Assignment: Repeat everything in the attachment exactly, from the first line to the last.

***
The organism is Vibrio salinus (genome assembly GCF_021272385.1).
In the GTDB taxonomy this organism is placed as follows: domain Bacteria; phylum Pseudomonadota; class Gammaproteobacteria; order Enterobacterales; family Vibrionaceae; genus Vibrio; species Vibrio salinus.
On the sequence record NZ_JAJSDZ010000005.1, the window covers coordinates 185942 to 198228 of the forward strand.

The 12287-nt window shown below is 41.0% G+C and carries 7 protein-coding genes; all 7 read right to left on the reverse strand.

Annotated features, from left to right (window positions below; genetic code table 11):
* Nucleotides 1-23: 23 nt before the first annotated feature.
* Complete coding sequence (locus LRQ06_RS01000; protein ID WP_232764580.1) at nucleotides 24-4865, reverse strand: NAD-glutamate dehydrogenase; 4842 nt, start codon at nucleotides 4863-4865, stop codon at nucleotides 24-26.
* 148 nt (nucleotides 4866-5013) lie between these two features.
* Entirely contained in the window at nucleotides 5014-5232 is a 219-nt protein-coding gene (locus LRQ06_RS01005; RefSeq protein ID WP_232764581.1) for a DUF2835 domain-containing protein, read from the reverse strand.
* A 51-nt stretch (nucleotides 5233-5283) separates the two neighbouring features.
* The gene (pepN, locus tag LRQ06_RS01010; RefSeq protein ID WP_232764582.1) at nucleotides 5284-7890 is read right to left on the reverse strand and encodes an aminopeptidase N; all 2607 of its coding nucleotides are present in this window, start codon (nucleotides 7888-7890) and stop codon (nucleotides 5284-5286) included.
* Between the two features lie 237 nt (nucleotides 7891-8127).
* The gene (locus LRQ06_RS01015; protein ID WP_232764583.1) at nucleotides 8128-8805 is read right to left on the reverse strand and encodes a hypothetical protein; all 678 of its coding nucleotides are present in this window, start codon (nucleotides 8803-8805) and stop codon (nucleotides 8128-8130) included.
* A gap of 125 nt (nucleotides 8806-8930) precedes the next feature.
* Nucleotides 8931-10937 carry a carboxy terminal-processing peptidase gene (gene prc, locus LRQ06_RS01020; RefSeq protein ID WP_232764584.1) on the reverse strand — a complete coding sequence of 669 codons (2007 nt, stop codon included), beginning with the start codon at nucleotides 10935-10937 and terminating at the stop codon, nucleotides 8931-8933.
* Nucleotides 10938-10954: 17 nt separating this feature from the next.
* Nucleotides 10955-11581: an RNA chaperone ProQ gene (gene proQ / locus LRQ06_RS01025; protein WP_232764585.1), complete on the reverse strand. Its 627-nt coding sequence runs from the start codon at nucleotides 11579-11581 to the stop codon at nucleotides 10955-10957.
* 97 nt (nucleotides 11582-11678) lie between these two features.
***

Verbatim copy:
The organism is Vibrio salinus (genome assembly GCF_021272385.1).
In the GTDB taxonomy this organism is placed as follows: domain Bacteria; phylum Pseudomonadota; class Gammaproteobacteria; order Enterobacterales; family Vibrionaceae; genus Vibrio; species Vibrio salinus.
On the sequence record NZ_JAJSDZ010000005.1, the window covers coordinates 185942 to 198228 of the forward strand.

The 12287-nt window shown below is 41.0% G+C and carries 7 protein-coding genes; all 7 read right to left on the reverse strand.

Annotated features, from left to right (window positions below; genetic code table 11):
* Nucleotides 1-23: 23 nt before the first annotated feature.
* Complete coding sequence (locus LRQ06_RS01000; protein ID WP_232764580.1) at nucleotides 24-4865, reverse strand: NAD-glutamate dehydrogenase; 4842 nt, start codon at nucleotides 4863-4865, stop codon at nucleotides 24-26.
* 148 nt (nucleotides 4866-5013) lie between these two features.
* Entirely contained in the window at nucleotides 5014-5232 is a 219-nt protein-coding gene (locus LRQ06_RS01005; RefSeq protein ID WP_232764581.1) for a DUF2835 domain-containing protein, read from the reverse strand.
* A 51-nt stretch (nucleotides 5233-5283) separates the two neighbouring features.
* The gene (pepN, locus tag LRQ06_RS01010; RefSeq protein ID WP_232764582.1) at nucleotides 5284-7890 is read right to left on the reverse strand and encodes an aminopeptidase N; all 2607 of its coding nucleotides are present in this window, start codon (nucleotides 7888-7890) and stop codon (nucleotides 5284-5286) included.
* Between the two features lie 237 nt (nucleotides 7891-8127).
* The gene (locus LRQ06_RS01015; protein ID WP_232764583.1) at nucleotides 8128-8805 is read right to left on the reverse strand and encodes a hypothetical protein; all 678 of its coding nucleotides are present in this window, start codon (nucleotides 8803-8805) and stop codon (nucleotides 8128-8130) included.
* A gap of 125 nt (nucleotides 8806-8930) precedes the next feature.
* Nucleotides 8931-10937 carry a carboxy terminal-processing peptidase gene (gene prc, locus LRQ06_RS01020; RefSeq protein ID WP_232764584.1) on the reverse strand — a complete coding sequence of 669 codons (2007 nt, stop codon included), beginning with the start codon at nucleotides 10935-10937 and terminating at the stop codon, nucleotides 8931-8933.
* Nucleotides 10938-10954: 17 nt separating this feature from the next.
* Nucleotides 10955-11581: an RNA chaperone ProQ gene (gene proQ / locus LRQ06_RS01025; protein WP_232764585.1), complete on the reverse strand. Its 627-nt coding sequence runs from the start codon at nucleotides 11579-11581 to the stop codon at nucleotides 10955-10957.
* 97 nt (nucleotides 11582-11678) lie between these two features.